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Regards to all our listeners!
I'm Rob Logan, Ph.D., senior staff, U.S. National Library of Medicine (NLM).
Here is what's new this week in To Your Health - a consumer health oriented podcast from NLM - that helps you use MedlinePlus to follow up on weekly topics.
Low-fat diets do not result in reduced body fat or better health outcomes and should be reconsidered as a strategy for adults to lose weight, suggests a recent viewpoint published in the Journal of the American Medical Association.
In both a surprise as well as an example of the insights provided by rigorous medical research, a Harvard University obesity specialist explains recent studies strongly suggest a reduction in fat intake does not predict lowering the body fat in men or women.
David Ludwig M.D. explains recent, comprehensive studies, such as the Women's Health Initiative and Look Ahead, also suggest low-fat diets are not associated with a reduction in risk of heart disease. The author notes other research suggests men and women who carefully follow a low-fat diet experience higher, not lower, rates of premature death.
Ludwig adds (and we quote): "Recent research suggests that the focus on dietary fat reduction has directly contributed to (a) growing burden of chronic disease' (end of quote).
Ludwig explains (and we quote): 'One reason for the apparent failure of low-fat diets is that they may elicit biological adaptations — increasing hunger, slowing metabolic rate, and other hallmarks of the starvation response — that antagonize ongoing weight loss' (end of quote).
In short, Ludwig finds low-fat diets are not the pathway to foster and maintain weight loss that nutrition experts once believed. Ludwig notes the surprising findings reinforce the importance of research to initiate and change health recommendations based on research that sometimes does not reinforce conventional clinical wisdom. Ludwig writes (and we quote): 'Trial and error is inherent to the scientific process and examples abound in biomedical research of fundamentally important discoveries arising from failure' (end of quote).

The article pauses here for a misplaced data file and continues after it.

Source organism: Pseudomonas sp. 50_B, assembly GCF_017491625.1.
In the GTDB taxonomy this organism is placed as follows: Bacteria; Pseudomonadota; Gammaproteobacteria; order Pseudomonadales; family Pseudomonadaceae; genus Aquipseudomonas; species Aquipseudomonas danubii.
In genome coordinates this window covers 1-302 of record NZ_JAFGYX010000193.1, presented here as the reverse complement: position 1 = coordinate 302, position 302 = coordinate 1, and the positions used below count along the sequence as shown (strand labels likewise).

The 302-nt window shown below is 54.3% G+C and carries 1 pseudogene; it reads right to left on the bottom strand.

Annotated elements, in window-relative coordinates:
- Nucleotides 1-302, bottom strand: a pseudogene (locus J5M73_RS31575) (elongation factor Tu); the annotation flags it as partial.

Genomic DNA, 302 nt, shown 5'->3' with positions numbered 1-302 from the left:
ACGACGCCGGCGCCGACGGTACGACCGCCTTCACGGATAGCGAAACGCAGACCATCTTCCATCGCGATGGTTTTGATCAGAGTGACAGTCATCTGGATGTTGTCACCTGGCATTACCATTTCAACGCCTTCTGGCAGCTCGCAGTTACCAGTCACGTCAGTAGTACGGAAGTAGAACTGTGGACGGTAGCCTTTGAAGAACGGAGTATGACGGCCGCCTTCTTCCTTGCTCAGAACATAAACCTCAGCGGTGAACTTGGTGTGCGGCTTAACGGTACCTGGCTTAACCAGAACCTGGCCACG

Ludwig explains one of the most promising lines of current, alternative diet and health research focuses on the impact of food on the metabolism of adults and children. The author asks his colleagues for (and we quote): 'a frank accounting of past and current dietary recommendations and comprehensive measures to mitigate persistent harms from the low-fat diet era' (end of quote).
Meanwhile, a guide to help you select a healthy diet (from the Mayo Foundation for Research and Education) is available within the 'start here' section of MedlinePlus.gov's diets health topic page. The American Heart Association provides information about the Mediterranean Diet within the 'specifics' section of MedlinePlus.gov's diets health topic page.
The Academy of Nutrition and Dietetics suggests how to stop the cravings many dieters experience within the 'related issues' section of MedlinePlus.gov's diets health topic page.
MedlinePlus.gov's diets health topic page also provides links to the latest pertinent journal research articles, which are available in the 'journal articles' section. Links to relevant clinical trials that may be occurring in your area are available within the 'clinical trials' section. You can sign up to receive updates about diets as they become available on MedlinePlus.gov.
To find MedlinePlus.gov's diets health topic page, please type 'diets' in the search box on MedlinePlus.gov's home page, then, click on 'diets (National Library of Medicine).' MedlinePlus.gov also has health topic pages devoted to specific diets, such as vegetarian, as well as health topic pages devoted to nutrition for adults, children, and seniors.
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It was nice to be with you. Please join us here next week and here's to your health!
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